Catholic Relief Services revamps Rice Bowl initiative

By Maria Wiering

mwiering@CatholicReview.org

Twitter: @ReviewWiering

A longtime Lenten staple, Operation Rice Bowl has undergone a makeover.

Catholic Relief Services announced Oct. 16 that it has changed the name and design of the 38-year-old program from “Operation Rice Bowl” to “CRS Rice Bowl.”

The news was timed to correspond with World Hunger Day, as well as World Food Day.

CRS CEO Carolyn Woo expects the change to increase program engagement, she said during a press conference. A new design calls new attention to the program and its role in Lent, she said.

“We hope that more people will pick up the Rice Bowl,” she said. “Only one of the three objectives is about donations. The rest of it is really to sensitize people to the meaning of Lent and to engage in prayer and sacrifice beyond donations.”

Participants are encouraged to eat one simple meal a week and donate funds to CRS for its hunger-relief work. Based in Baltimore, CRS has long supplied cardboard “bowls” to schools and parishes for collecting the funds, as well as simple recipes inspired by the countries it serves.

CRS also provides educational materials to help Catholics better understand the issue of hunger, the agency’s work and the people it helps.

“Through prayer, sacrifice and donations, the CRS Rice Bowl enables our actions to make a difference in the life and the wellbeing of others,” Woo said.

About 870 million people go to bed hungry every night, Woo said. Most live in rural areas. CRS is working to improve farming techniques, has organized communities savings and loans groups, and offers disaster relief, which includes food and water.

“The lack of food is a threat to all aspects of society. The lack of food will hurt society at its core,” Woo said. “It can promote conflict, open the door to diseases, shut the door on education, and erase productivity and add fuel to a cycle of poverty.”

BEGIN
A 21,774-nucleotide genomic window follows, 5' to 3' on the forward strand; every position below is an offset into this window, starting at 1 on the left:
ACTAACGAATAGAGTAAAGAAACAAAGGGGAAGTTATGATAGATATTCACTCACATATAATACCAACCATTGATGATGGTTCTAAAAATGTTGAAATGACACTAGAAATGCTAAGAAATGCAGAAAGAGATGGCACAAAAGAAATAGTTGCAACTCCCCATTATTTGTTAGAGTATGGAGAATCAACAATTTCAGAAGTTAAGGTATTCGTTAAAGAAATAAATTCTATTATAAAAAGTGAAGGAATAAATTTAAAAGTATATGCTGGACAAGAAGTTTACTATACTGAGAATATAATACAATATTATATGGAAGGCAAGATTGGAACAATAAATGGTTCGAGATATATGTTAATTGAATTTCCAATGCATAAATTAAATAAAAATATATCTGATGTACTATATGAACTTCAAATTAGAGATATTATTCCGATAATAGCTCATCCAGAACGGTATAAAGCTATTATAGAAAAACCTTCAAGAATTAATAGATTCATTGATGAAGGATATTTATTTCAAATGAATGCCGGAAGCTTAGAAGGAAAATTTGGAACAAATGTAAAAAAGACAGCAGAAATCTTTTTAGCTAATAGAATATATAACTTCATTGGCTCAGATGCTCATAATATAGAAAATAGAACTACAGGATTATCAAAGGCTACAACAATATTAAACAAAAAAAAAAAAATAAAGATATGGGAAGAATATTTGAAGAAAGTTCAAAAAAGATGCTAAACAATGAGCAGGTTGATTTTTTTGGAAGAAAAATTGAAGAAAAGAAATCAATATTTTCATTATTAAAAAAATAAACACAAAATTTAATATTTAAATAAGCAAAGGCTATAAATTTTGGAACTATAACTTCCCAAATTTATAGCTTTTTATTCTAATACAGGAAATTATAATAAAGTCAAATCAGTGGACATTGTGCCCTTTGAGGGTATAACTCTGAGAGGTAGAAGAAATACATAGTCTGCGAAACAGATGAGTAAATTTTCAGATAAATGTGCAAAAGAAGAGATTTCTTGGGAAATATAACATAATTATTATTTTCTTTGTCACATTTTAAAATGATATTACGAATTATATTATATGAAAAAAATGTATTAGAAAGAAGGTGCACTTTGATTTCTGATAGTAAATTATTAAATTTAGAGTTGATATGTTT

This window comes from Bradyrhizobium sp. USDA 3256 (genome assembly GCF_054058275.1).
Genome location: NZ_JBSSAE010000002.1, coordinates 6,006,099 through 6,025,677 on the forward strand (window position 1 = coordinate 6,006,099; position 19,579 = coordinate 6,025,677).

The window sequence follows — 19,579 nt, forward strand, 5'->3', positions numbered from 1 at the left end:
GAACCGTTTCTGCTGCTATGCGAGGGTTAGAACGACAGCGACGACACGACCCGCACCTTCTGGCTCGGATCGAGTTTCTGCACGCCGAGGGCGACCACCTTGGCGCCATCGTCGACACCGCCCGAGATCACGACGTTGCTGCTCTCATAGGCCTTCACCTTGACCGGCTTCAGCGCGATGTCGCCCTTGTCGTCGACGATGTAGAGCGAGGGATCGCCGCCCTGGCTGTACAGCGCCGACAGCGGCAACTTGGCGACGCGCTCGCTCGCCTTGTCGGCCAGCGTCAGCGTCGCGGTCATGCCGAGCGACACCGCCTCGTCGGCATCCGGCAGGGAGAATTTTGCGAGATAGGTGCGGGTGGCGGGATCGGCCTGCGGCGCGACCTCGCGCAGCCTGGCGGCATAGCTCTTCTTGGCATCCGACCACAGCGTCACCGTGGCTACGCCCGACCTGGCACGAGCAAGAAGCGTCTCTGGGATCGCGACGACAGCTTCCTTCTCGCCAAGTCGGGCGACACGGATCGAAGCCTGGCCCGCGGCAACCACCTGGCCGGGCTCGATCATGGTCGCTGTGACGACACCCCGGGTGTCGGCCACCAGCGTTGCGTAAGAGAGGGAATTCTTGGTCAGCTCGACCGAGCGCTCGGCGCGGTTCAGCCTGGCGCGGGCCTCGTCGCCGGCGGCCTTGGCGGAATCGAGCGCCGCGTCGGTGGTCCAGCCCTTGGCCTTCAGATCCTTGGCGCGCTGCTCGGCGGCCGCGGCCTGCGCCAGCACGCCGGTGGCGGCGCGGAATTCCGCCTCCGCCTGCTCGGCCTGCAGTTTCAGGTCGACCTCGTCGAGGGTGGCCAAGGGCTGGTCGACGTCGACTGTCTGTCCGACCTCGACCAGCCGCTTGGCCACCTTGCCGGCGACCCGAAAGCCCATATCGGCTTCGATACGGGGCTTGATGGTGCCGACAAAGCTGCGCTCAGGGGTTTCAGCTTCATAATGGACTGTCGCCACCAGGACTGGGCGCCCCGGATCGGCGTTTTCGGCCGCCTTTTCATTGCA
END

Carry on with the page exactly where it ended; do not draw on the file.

About 9 million people die from starvation each year, Woo said.

“We know the problem is big, and CRS’ commitment is equally big,” she said.

CRS Rice Bowl has raised $8 million annually in the past two years. Of the funds, 75 percent goes to CRS overseas programs, and 25 percent stays in the diocese it was raised for hunger-relief efforts. In past years, almost 13,000 parishes and schools have been involved in CRS Rice Bowl.

CRS Rice Bowl’s name change also comes with a new tag line – “For Lent, For Life – What You Give Up for Lent Changes Lives” – and a redesigned interactive website with materials in English and Spanish.

“Sometimes there is a sense that the Rice Bowl is only for children. A lot of our redesign is to break away from that perception,” Woo said.

Woo said the program also ties in with the Year of Faith, which Pope Benedict XVI ushered in Oct. 11.

“The CRS Rice Bowl is actually a program that allows us to live our faith and allows us to engage our families, our parishioners, other people to talk about this faith, and understand what this faith calls us to do,” she said.

Woo also announced that the agency is committing $150 million of the organization’s private funds over three years to agriculture food and nutrition programs. The pledge is part of a $1 billion commitment by members of InterAction, a non-profit agency alliance fighting hunger.

Woo must do more than commit funding; it must also find new solutions for hunger issues, she said, citing its efforts to help people to create year-round gardens and connect farmers to export markets through improved crop quality.

CRS is the international humanitarian arm of the U.S. Catholic community and works in about 98 countries in the world.

Copyright (c) Oct. 16, 2012 CatholicReview.org

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